For the full text of our memorandum, please see:

For the CFTC press release, please see:


4. SEC Adopts Updates to Rationalize Disclosure Requirements

On August 17, 2018, the SEC adopted amendments to certain of its disclosure requirements that have become redundant, duplicative, overlapping, outdated or superseded, in light of other SEC disclosure requirements, U.S. Generally Accepted Accounting Principles (“U.S. GAAP”), International Financial Reporting Standards (“IFRS”) and changes in the information environment. The SEC also adopted amendments to certain disclosure requirements that overlap with, but require information incremental to, U.S. GAAP, and referred other disclosure requirements to the Financial Accounting Standards Board for potential incorporation into U.S. GAAP.

The amendments are an effort to streamline the SEC’s disclosure requirements and do not significantly alter the total mix of information currently provided to investors or otherwise implement the substantive revisions to Regulation S-K discussed in the SEC’s April 2016 concept release, “Report on Review of Disclosure Requirements in Regulation S-K.” The amendments are a result of the SEC’s Disclosure Effectiveness Initiative, a comprehensive evaluation of the SEC’s disclosure requirements with the objective of improving the disclosure regime for both investors and companies, and also implement a requirement under the Fixing America’s Surface Transportation Act that the SEC eliminate provisions of Regulation S-K that are duplicative, overlapping, outdated or unnecessary.

In several cases, the amendments will result in the relocation of disclosures within a filing—often from the non-financial portion of the filing to the financial statements—potentially changing the prominence or context of both the relocated disclosures and the remaining disclosures. Certain amendments will replace existing rules that have bright line disclosure thresholds with rules that do not, potentially changing the disclosure provided to investors.

Disclosure moved into the financial statements as a result of the amendments will be subject to an annual audit or interim review by the issuer’s auditors and to internal control over financial reporting, together with eXtensible Business Reporting Language (“XBRL”) tagging requirements. Consequently, such disclosure will no longer benefit from the safe harbor protections of the Private Securities Litigation Reform Act (“PSLRA”) for forward-looking statements, which may cause companies to be less likely to voluntarily supplement those disclosures with forward-looking information. The converse is also true, and information moved from the financial statements to the text of a registration statement or report will not be subject to annual audit or interim review by the issuer’s auditors and to internal control over financial reporting, together with XBRL tagging requirements, and will benefit from the PSLRA safe harbor.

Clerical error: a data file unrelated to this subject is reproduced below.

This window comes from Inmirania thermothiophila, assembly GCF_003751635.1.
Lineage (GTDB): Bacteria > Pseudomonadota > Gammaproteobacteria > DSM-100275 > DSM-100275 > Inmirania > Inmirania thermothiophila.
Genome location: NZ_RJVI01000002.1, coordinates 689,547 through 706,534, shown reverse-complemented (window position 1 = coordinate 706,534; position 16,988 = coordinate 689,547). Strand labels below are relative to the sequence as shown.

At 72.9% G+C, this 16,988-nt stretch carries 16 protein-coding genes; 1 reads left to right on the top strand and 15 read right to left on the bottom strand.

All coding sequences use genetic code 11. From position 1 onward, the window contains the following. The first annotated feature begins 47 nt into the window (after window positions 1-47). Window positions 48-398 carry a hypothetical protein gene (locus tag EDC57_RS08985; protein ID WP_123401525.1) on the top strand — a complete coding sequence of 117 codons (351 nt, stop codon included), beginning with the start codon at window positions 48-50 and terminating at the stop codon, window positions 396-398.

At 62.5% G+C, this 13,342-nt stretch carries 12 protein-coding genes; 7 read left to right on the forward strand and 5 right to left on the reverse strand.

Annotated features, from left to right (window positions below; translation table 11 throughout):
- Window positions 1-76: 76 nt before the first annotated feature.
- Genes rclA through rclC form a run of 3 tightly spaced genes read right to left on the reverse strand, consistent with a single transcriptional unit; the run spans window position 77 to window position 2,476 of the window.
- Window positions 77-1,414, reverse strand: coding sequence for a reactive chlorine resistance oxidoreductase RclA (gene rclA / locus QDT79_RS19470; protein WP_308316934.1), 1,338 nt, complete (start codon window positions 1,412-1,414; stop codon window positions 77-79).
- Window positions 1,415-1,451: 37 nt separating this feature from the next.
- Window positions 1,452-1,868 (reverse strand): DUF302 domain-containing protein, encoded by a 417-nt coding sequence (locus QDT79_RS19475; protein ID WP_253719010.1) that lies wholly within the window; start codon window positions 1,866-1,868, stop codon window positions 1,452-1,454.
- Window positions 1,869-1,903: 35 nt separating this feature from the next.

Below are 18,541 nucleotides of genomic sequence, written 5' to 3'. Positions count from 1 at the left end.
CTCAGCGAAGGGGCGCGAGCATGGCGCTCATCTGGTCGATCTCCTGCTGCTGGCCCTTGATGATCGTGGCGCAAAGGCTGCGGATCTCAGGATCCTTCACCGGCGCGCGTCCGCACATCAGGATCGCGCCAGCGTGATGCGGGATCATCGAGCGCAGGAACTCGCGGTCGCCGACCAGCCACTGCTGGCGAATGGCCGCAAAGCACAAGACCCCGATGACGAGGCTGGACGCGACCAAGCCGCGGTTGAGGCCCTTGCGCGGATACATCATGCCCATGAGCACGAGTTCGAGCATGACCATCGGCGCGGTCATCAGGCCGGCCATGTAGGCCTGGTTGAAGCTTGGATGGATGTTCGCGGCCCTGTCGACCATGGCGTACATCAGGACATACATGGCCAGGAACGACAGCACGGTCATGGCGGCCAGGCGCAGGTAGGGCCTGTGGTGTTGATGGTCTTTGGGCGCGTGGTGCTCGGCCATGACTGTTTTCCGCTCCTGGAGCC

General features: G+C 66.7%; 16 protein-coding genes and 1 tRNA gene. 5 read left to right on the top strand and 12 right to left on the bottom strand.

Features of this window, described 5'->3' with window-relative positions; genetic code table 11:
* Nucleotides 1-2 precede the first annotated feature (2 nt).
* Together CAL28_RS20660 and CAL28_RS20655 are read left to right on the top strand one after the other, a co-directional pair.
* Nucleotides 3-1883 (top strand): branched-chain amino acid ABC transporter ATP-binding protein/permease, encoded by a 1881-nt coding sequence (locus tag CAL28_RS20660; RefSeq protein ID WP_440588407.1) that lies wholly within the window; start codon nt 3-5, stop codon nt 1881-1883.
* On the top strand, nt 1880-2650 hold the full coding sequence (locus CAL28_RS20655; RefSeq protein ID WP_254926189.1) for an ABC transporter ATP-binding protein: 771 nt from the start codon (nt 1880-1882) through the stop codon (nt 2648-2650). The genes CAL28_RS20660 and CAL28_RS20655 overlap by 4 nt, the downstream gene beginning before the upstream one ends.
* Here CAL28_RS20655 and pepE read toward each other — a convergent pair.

The amended disclosure requirements are generally technical in nature and will be effective 30 days after publication in the Federal Register. Companies, together with their outside auditors, should carefully consider the new disclosure requirements in connection with the preparation of periodic reports and registration statements anticipated to be filed on or after that date.

For the full text of our memorandum, please see:

For the full text of the adopted final rules, please see:


5. SEC Requires Inline XBRL in Certain Filings

On June 28, 2018, the SEC voted to adopt amendments, initially proposed in March 2017, to XBRL requirements for operating companies and funds. The amendments require the use of the Inline XBRL format for the submission of operating company financial statement information and fund risk/return summary information. Inline XBRL, currently used voluntarily by a number of operating company filers, involves embedding XBRL data directly into a filing so that the disclosure document is both human-readable and machine-readable, eliminating the need to tag a copy of the information in a separate XBRL exhibit.  While the amendments modify existing XBRL requirements, they do not change the categories of filers or scope of disclosures subject to XBRL requirements.

The new Inline XBRL requirements apply to all operating companies, including emerging growth companies, smaller reporting companies and foreign private issuers that provide their financial statements in accordance with U.S. GAAP or IFRS as issued by the International Accounting Standards Board. Issuers using U.S. GAAP will be required to comply with the new Inline XBRL requirements beginning with fiscal periods ending on or after June 15, 2019 for large accelerated filers, and for fiscal periods ending on or after June 15, 2020 for accelerated filers. All other issuers, including foreign private issuers, must comply with the new Inline XBRL requirements beginning with fiscal periods ending on or after June 15, 2021.

Concurrently with the adoption of the new Inline XBRL requirements, the SEC also adopted several other final rules and rule proposals, including the adoption of final rules that broaden the definition of “smaller reporting company.”

For the full text of our memorandum, please see:

For the SEC’s new Inline XBRL Requirements, please see: